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Amnesty censures Nigeria army massacre of Shia Muslims

The Amnesty International (AI) has accused the Nigerian military of mass slaughter of hundreds of men, women and children by soldiers in Zaria, saying that the attempted cover-up of the alleged crime demonstrates an utter contempt for human life and accountability.
Amnesty censures Nigeria army massacre of Shia Muslims

The Amnesty International (AI) has accused the Nigerian military of mass slaughter of hundreds of men, women and children by soldiers in Zaria, saying that the attempted cover-up of the alleged crime demonstrates an utter contempt for human life and accountability.

The global human rights watchdog in a statement said that it has published evidence gathered on the ground revealing how the Nigerian military burned people alive, razed buildings and dumped victims' bodies in mass graves.

The AI in its latest report titled "Unearthing the truth: Unlawful killings and mass cover-up in Zaria", gave a shocking eyewitness testimony of large-scale unlawful killings by the Nigerian military and exposes a crude attempt by the authorities to destroy and conceal evidence.

According to the Al's Research and Advocacy Director for Africa, Mr. Netsanet Belay: "The true horror of what happened over those two days in Zaria is only now coming to light. Bodies were left littered in the streets and piled outside the mortuary. Some of the injured were burned alive,"

"Our research, based on witness testimonies and analysis of satellite images, has located one possible mass grave. It is time now for the military to come clean and admit where it secretly buried hundreds of bodies."

The rights group stated that more than 350 people are believed to have been unlawfully killed by the military between 12 and 14 December, following a confrontation between members of the Islamic Movement of Nigeria (IMN) and soldiers in Zaria, Kaduna, State.

Part of the statement read: "IMN supporters - some armed with batons, knives, and machetes - had refused to clear the road near their headquarters, the Hussainiyya, for a military convoy to pass. The army has claimed that IMN supporters attacked the convoy in an attempt to assassinate the Chief of Army Staff. IMN members deny this.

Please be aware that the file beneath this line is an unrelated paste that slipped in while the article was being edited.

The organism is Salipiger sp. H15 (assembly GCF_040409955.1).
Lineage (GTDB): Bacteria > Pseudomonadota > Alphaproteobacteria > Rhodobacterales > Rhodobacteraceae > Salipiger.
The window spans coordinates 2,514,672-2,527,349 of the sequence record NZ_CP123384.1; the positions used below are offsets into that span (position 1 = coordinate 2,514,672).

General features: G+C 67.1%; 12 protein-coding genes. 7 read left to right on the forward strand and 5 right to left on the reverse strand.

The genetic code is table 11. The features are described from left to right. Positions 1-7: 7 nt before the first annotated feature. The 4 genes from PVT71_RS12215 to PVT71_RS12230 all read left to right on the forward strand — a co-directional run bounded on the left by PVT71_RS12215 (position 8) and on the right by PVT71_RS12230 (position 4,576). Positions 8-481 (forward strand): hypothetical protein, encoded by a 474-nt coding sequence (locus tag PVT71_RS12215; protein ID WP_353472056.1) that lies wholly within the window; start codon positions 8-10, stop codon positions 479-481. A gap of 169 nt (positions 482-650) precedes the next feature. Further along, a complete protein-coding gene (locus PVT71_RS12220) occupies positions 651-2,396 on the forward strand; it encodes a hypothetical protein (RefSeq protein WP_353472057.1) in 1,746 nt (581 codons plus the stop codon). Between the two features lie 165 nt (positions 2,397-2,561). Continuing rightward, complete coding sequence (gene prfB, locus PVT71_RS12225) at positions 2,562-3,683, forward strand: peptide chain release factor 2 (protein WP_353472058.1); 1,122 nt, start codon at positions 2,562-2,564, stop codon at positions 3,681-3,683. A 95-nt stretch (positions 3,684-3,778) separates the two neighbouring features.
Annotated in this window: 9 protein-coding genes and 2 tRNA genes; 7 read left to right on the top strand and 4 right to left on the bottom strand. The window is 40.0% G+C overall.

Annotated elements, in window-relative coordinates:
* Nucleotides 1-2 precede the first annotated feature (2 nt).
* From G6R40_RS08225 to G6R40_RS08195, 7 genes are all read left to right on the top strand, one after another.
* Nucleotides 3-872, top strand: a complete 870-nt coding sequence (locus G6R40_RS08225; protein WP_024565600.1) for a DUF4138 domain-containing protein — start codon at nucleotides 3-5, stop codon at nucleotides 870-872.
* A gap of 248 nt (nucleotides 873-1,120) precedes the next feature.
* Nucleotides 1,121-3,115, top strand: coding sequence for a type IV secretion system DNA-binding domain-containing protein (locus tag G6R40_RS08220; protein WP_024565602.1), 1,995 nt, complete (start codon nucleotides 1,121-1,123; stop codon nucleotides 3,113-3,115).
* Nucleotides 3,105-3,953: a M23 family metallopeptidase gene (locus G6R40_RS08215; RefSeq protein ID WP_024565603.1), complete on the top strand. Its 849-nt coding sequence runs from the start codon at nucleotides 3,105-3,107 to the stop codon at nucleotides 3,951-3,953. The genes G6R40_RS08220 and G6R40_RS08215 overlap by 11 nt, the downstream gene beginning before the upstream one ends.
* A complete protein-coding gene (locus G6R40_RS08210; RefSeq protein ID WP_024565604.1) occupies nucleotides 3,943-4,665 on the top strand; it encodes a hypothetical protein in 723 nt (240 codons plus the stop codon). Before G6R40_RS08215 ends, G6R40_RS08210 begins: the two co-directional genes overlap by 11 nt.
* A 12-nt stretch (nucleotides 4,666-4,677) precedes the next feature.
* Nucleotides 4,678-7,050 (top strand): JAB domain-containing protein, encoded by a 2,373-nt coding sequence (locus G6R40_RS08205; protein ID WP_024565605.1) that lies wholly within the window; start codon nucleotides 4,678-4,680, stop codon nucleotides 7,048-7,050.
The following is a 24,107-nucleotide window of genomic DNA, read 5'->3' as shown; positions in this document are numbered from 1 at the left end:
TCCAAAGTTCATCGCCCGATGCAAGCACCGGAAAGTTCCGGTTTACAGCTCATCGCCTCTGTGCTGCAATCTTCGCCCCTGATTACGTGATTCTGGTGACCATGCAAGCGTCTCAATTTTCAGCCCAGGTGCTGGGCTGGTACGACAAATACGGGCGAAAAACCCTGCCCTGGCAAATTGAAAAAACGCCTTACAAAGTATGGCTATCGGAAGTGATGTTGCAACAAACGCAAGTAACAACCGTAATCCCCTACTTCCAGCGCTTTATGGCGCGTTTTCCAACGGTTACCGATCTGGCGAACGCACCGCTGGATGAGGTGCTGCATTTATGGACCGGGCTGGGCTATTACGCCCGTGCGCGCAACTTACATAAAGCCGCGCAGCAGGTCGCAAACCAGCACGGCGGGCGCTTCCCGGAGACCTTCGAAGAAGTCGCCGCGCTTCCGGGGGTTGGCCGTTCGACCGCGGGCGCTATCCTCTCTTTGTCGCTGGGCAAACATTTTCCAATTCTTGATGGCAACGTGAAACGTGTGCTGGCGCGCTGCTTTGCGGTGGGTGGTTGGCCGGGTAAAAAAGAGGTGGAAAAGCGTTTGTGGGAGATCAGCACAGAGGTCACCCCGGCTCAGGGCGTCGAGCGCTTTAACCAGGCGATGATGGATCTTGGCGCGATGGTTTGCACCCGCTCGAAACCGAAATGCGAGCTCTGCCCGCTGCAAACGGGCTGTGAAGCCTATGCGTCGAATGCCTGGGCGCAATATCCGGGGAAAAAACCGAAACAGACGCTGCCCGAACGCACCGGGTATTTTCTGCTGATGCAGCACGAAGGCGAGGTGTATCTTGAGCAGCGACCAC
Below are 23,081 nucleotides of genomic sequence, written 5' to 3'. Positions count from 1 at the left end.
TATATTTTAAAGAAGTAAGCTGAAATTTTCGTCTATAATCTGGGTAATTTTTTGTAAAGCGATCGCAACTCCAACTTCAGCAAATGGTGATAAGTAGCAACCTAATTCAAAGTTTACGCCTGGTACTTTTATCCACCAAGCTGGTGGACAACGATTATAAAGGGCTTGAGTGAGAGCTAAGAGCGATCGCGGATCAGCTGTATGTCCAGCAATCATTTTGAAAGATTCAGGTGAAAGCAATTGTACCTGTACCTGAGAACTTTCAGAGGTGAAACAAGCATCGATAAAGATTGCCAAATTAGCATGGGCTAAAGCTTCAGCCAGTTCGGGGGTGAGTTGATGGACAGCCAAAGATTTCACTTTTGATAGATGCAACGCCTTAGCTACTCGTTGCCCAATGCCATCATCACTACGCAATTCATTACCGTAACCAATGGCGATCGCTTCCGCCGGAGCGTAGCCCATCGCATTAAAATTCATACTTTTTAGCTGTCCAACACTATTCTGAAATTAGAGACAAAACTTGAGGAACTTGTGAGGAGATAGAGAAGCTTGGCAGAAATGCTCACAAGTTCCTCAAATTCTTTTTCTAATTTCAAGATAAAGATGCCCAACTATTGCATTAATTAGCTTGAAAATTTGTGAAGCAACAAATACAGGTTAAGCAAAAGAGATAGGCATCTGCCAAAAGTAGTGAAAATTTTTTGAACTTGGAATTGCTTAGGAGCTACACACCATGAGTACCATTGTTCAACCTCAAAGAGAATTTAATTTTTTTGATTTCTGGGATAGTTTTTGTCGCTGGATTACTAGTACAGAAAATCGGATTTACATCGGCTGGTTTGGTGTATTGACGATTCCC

"Following an initial confrontation, the military surrounded other locations where IMN supporters had gathered, notably at the residential compound of IMN leader, Ibrahim Al-Zakzaky. Some people were killed as a result of indiscriminate fire. Others appeared to have been deliberately targeted."

"All available information indicates that the deaths of protestors were the consequence of excessive, and arguably, unnecessary use of force."

The AI also provided evidence of children alleged to have been either injured or killed including a 16-year-old schoolgirl named Zainab who was quoted to have said: "We were in our school uniforms. My friend Nusaiba Abdullahi was shot in her forehead. We took her to a house where they treated the injured but, before reaching the house, she already died.

" A 10-year-old boy who was shot in the leg told Amnesty International how his older brother was shot in the head as they tried to leave the compound. "We went out to try to shelter in a nearby house but we got shot."

In the same vein, the human rights body claimed that many people were shot and burned alive, stating that on December 13, two buildings within Ibrahim Al-Zakzaky's compound, one of which was being used as a makeshift medical facility and mortuary, were attacked by soldiers.

They claimed that the footage believed to have been shot on mobile phone by IMN supporters after the incident showed bodies with gunshot wounds as well as charred bodies strewn around the compound.